About the Author:

Maria Contreras-Sweet

SBA Administrator

Maria Contreras-Sweet is the Administrator of the U.S. Small Business Administration. The SBA helps both Main Street and high-growth small businesses get access to capital, counseling, federal contracts, disaster assistance and more.

Comments:

Thanks for taking the time to talk about this, I feel fervently about this and I take pleasure in learning about this topic. Please, as you gain information, please update this blog with more information. I have found it very useful. There have to be charging stations everywhere.
Well it seems like Maria Contreras is really supporting SBA policy from every angle & rather trying to create an environment where accessibility of any financial assistance can be much faster & easier for small business holder. Also upliftment of women entrepreneurs seems to holds importance now. Hoping to see great reforms in coming weeks.
YES SBA provides a really great resource for small businesses and large also
Ms. Contreras-Sweet, In the last seven years the SBA has been moving aggressively away from helping the 98% of businesses in America with 0-19 employees (28 million out of 28.2, including non-employer). What will you do to reverse this trend? From 2008 to 2013, Karen Mills led the largest expansion in the definition of "small" since the SBA's inception 61 years ago. According to Terry Sutherland in the SBA Press Office, this allowed 66,000 large corporations to be reclassified as small. That expansion is continuing to this day. Will you stop it? How has it hurt the 98%? In 2008, the average SBA loan was $180,000 and 24% of them were under $100,000. These are the loans the 98% needs in order to grow. But by 2013, the average SBA loan is now a bloated $485,000 and less than 9% of SBA loans are under $100,000 (Sutherland, SBA). The banks and the SBA have instead focused on lending money to very large businesses with 500+ employees and $30+million in revenue masquerading as small. This expanded definition has allowed the SBA to tout increased lending, but it's not going to the 98%, only to the 2% Your office is continuing to oversee the expansion of the definition of "small". Will you stop it? If not, why? How, in anyone's sane definition of small, is a company with 500 employees, "small"? That puts them in the elite, top 00.06% of all businesses. Mills also got in bed with the venture capitalists and started new initiatives that put $2billion in the pockets of vc's and took it away from the general fund of the SBA - that money is not directly available to ANY small business, only to vc's. No vc will ever invest in a true small business with 0-19 employees like a plumber, restaurant or retail shop. How is focusing on this tiny and elite segment showing an interest in the 98%? Please help us see how you plan to return the SBA to a focus on true small businesses with 0-19 employees. The 98% have been left behind in favor of the 2% of the largest businesses in America. Will you reverse that trend or enable it? We look forward to your answer.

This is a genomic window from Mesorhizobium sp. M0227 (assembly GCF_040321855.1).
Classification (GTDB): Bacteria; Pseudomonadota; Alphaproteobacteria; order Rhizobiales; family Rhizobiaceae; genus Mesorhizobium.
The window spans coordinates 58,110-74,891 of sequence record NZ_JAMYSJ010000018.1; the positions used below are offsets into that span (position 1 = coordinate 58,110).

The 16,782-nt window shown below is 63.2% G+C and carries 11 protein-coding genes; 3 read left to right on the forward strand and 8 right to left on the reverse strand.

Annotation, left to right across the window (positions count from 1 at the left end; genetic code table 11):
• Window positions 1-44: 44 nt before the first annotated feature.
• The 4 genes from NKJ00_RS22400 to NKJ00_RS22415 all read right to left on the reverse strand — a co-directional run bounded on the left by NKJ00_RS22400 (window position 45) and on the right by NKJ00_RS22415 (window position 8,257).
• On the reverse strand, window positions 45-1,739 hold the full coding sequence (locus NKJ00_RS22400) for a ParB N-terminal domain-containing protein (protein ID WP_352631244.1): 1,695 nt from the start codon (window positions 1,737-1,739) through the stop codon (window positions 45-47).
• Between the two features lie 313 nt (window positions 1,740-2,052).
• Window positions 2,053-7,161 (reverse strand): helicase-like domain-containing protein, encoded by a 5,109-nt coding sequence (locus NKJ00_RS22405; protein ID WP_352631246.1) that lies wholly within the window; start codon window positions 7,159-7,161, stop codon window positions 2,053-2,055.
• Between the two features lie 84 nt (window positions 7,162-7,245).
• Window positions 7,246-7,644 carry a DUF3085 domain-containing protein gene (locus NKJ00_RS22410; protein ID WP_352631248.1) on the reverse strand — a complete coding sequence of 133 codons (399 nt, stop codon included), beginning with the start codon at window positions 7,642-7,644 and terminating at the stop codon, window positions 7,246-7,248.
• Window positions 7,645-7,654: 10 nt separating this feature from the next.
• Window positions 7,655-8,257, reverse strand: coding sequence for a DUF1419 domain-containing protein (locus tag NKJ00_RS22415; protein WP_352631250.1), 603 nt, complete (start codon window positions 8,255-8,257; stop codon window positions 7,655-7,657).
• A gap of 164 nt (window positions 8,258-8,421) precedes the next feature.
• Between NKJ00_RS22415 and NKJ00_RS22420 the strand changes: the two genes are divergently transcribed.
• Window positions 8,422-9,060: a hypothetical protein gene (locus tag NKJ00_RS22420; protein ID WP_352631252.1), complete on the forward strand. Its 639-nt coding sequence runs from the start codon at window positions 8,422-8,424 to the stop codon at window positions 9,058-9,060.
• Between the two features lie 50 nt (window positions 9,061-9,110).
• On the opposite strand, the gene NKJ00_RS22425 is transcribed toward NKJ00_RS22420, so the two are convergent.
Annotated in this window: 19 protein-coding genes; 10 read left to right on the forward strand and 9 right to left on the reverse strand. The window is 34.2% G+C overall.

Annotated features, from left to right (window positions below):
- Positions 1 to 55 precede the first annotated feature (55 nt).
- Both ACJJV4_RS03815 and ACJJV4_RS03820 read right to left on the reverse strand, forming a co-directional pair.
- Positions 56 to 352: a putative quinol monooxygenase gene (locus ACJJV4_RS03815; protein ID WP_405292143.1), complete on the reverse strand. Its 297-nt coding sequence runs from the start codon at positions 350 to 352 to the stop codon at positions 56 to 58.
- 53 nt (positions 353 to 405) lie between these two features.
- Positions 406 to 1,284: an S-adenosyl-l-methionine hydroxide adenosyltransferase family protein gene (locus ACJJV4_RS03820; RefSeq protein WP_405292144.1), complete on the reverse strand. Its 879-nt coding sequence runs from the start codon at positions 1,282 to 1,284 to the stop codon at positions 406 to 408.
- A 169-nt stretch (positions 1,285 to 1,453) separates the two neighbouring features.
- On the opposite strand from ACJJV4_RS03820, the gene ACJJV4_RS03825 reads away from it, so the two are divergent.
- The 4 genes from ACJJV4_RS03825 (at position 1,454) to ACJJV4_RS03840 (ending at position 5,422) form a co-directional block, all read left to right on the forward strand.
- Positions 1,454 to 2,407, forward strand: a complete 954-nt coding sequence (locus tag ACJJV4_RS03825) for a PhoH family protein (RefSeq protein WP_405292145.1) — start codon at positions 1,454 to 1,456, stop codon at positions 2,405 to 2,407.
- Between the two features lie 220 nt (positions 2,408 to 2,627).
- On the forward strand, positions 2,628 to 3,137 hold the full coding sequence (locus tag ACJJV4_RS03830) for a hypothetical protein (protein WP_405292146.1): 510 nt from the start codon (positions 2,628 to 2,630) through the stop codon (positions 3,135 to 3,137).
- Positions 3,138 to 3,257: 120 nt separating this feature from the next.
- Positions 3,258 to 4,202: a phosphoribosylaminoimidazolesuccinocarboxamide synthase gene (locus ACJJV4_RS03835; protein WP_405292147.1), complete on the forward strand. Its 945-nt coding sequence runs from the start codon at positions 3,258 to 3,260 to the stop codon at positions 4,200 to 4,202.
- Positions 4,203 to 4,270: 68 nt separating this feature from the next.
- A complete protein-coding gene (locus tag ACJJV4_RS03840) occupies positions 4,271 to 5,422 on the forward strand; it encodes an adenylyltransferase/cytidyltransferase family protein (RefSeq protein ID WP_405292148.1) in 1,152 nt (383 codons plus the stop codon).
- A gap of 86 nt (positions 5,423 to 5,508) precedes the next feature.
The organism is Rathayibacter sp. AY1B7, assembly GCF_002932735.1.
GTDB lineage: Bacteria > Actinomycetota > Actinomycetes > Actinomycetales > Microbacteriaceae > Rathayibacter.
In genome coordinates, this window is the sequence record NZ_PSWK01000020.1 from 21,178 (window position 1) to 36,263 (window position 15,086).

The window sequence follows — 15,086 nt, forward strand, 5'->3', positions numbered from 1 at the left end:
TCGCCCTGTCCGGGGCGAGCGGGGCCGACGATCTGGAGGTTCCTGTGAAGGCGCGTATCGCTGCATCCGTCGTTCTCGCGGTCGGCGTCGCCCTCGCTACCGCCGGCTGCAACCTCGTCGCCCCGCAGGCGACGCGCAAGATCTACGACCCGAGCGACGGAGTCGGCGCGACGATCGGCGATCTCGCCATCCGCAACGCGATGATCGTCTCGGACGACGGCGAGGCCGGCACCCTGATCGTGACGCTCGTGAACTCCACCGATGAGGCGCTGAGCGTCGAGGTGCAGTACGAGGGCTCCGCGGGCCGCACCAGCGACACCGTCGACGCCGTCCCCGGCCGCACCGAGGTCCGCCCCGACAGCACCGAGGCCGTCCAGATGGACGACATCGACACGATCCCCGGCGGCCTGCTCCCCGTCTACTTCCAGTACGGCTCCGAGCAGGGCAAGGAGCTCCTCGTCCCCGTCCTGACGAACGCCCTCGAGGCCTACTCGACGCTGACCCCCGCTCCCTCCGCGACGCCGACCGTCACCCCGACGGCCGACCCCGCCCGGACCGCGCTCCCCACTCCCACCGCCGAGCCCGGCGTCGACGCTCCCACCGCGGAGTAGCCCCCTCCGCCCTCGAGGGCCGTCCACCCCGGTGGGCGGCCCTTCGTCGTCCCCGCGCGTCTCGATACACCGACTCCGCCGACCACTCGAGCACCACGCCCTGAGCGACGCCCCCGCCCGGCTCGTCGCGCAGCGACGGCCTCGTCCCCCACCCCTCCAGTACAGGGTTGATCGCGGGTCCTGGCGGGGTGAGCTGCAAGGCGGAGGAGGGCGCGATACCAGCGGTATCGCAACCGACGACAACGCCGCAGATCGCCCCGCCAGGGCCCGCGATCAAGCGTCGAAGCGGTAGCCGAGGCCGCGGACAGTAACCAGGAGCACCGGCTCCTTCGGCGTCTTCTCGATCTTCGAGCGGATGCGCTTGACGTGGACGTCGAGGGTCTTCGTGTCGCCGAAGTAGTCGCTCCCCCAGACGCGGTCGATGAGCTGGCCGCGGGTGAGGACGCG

You can explain this lines please? "How has it hurt the 98%? In 2008, the average SBA loan was $180,000 and 24% of them were under $100,000. These are the loans the 98% needs in order to grow. But by 2013, the average SBA loan is now a bloated $485,000 and less than 9% of SBA loans are under $100,000 (Sutherland, SBA). The banks and the SBA have instead focused on lending money to very large businesses with 500+ employees and $30+million in revenue masquerading as small. This expanded definition has allowed the SBA to tout increased lending, but it's not going to the 98%, only to the 2%"